Remarks as Prepared for Delivery by AFBF President Zippy Duvall on The Growing Climate Solutions Act of 2020Wed, 24 Jun 2020 10:10:33 CDT
Chairman Roberts, Ranking Member Stabenow, and other members of the committee, I want to begin my testimony by thanking you for everything you’ve done to help America’s farmers and ranchers get through such a difficult time, with the market disruptions due to the COVID-19 pandemic coming on top of an already-distressed farm economy.
Keeping our farmers and ranchers in production is vital to our food security and our national security, as the members of this committee know. Thank you for supporting measures to assist farm businesses.
At the same time farmers and ranchers work hard to keep food on our plates, they continue to make great strides in sustainability-which brings me to the topic of today’s hearing.
I would like to provide just a snapshot of agriculture’s leadership in sustainable farming practices.
· American agriculture accounts for less than 10 percent of total U.S. greenhouse gas emissions-far less than transportation, electricity generation and other industry sectors.
· Total carbon sink efforts from forestland management, land converted to forests, grasslands, and management of wetlands more than offset agriculture’s total greenhouse gas emissions.
· Farmers continue to produce more food, fiber and energy with more efficiency than our parents and grandparents did. Over two generations, we’ve increased productivity 270 percent, without using more resources. In fact, we would have needed nearly 100 million MORE acres in 1990 to match 2018 production levels.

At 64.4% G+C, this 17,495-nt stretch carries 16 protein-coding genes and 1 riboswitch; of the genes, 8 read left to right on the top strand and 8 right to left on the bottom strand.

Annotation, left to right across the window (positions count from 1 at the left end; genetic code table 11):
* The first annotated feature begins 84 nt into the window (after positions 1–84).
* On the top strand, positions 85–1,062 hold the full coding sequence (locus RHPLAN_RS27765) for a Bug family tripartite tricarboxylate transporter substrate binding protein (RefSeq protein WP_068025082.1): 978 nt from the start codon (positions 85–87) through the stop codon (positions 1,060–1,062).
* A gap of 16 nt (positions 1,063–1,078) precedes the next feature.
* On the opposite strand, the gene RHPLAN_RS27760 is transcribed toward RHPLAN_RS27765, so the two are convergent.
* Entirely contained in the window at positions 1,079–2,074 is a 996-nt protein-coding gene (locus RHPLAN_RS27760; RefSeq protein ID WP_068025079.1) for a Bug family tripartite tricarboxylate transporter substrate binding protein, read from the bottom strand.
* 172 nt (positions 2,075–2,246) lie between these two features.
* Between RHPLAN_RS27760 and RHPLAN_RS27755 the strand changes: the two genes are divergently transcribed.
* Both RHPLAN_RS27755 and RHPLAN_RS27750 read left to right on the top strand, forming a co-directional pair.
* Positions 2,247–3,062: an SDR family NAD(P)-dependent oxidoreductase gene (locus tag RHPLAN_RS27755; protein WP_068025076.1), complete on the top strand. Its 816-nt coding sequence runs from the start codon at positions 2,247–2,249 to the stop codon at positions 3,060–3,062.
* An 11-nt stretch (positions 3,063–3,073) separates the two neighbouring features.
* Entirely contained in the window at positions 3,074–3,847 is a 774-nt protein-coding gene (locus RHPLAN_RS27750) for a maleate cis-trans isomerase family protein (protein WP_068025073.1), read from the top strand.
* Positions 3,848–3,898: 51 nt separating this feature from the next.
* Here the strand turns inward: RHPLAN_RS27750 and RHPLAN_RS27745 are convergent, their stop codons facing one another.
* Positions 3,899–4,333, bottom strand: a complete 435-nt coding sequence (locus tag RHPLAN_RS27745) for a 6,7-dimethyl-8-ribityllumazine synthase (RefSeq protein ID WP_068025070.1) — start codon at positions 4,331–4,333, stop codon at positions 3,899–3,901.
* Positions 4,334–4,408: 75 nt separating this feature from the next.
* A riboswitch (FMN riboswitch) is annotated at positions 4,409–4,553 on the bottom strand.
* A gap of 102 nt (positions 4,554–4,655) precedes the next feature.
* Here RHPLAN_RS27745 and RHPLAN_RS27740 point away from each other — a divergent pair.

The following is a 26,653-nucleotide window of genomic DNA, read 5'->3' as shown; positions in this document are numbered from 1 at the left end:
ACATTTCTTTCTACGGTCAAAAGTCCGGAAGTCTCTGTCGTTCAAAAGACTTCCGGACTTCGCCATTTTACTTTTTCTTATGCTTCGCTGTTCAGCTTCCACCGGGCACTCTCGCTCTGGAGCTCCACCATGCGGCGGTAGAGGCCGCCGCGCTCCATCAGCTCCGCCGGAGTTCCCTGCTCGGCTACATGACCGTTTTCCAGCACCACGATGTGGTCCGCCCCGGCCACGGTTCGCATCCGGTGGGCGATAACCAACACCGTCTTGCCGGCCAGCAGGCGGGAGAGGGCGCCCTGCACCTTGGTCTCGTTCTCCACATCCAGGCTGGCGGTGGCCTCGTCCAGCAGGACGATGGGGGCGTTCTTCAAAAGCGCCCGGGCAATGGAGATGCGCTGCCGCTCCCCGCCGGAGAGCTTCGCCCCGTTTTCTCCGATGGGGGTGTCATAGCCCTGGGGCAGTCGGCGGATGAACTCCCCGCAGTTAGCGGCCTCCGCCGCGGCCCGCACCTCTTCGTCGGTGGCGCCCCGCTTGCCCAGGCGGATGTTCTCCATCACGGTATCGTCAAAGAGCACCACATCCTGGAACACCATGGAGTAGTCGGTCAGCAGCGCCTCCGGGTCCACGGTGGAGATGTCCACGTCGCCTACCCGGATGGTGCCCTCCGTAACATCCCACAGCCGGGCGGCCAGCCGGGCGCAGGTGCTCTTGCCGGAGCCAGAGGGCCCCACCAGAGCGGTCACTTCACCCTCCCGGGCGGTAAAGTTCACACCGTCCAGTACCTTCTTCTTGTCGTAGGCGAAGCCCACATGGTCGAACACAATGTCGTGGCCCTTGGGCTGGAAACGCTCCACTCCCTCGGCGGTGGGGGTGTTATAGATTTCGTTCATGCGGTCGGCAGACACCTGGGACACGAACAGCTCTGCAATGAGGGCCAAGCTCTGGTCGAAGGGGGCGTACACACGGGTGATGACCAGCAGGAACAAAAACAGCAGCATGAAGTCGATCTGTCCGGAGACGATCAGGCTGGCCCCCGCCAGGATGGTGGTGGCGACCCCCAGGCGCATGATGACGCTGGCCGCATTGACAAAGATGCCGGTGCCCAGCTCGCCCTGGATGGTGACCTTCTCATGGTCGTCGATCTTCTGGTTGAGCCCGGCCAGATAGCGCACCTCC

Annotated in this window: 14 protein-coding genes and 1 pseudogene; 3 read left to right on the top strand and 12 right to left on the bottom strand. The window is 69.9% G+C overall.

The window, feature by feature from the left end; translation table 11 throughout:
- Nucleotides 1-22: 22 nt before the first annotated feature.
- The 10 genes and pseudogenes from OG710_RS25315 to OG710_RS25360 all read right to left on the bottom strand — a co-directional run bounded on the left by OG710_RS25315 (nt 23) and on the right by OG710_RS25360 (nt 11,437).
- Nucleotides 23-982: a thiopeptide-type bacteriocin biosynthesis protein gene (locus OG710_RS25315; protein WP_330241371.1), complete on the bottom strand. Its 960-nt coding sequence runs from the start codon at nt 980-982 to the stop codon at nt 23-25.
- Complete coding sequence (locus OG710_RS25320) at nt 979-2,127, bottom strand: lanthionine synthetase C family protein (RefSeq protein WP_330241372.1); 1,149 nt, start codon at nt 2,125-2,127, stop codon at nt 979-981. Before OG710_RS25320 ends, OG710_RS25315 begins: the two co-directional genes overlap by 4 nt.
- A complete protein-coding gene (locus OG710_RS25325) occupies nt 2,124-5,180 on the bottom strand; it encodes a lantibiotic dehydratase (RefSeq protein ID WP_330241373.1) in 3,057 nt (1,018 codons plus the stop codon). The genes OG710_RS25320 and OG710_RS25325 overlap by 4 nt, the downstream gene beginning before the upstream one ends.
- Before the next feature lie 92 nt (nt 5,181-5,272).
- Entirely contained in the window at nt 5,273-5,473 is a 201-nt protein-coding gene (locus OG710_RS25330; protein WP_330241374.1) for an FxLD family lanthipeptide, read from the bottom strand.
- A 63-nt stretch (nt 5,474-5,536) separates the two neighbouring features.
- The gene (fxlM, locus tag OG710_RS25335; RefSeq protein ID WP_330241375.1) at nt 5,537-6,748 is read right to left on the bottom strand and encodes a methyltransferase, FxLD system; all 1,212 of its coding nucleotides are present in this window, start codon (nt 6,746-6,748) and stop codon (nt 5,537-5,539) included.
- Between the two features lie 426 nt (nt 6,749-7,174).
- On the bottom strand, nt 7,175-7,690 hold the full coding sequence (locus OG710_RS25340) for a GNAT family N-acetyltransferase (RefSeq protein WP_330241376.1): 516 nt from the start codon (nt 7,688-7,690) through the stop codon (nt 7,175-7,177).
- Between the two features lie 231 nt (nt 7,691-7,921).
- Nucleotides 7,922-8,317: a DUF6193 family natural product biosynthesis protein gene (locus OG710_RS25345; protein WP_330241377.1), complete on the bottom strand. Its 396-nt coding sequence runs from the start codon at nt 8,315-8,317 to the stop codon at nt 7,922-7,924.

Our advancements in sustainability are due to adoption of technologies. And they are due to farmers’ overwhelming participation in voluntary, incentive-based conservation programs.
As we continue to navigate trade challenges and the economic impacts of COVID-19, America’s farmers and ranchers are facing difficult headwinds. Yet, we remain committed to SMART farming.
Whether our farms were passed on to us from our parents or whether we started them ourselves, our farms and our land are our heritage.
Every farmer I know wants to leave the land, air and water, as well as our farm and ranch businesses, in better condition than we found them.
To achieve that goal, Congress must protect agriculture from undue burdens and respect farmers’ and ranchers’ ability to innovate and solve problems.
And, we must work with Congress to explore new markets and new opportunities for agriculture.
Farm Bureau’s grassroots-developed policy supports market-based incentives and compensation to farmers for planting crops or adopting farming practices that keep carbon in the soil. That is why we welcome opportunities to participate in emerging carbon markets.
We also recognize that a number of companies, coalitions and consortiums are working to develop carbon market exchanges or programs. Rather than allowing it to become the Wild West, we support empowering USDA to help farmers navigate this new frontier.
The Growing Climate Solutions Act would create a certification program at USDA to help solve technical barriers to participation in carbon credit markets… for farmers and forest landowners.
The bill also would provide the Secretary of Agriculture with an advisory council made up of agriculture experts, scientists, producers, and others -- to ensure the certification program works for all participants.
The Growing Climate Solutions Act seeks to provide more clarity and guidance for farmers and ranchers who want to provide the ecosystem services that more and more consumers and businesses are demanding. This builds upon American agriculture’s strong foundation of environmental stewardship and innovation.
Thank you, Mr. Chairman, for holding today’s hearing. I would be pleased to answer any questions the committee might have.
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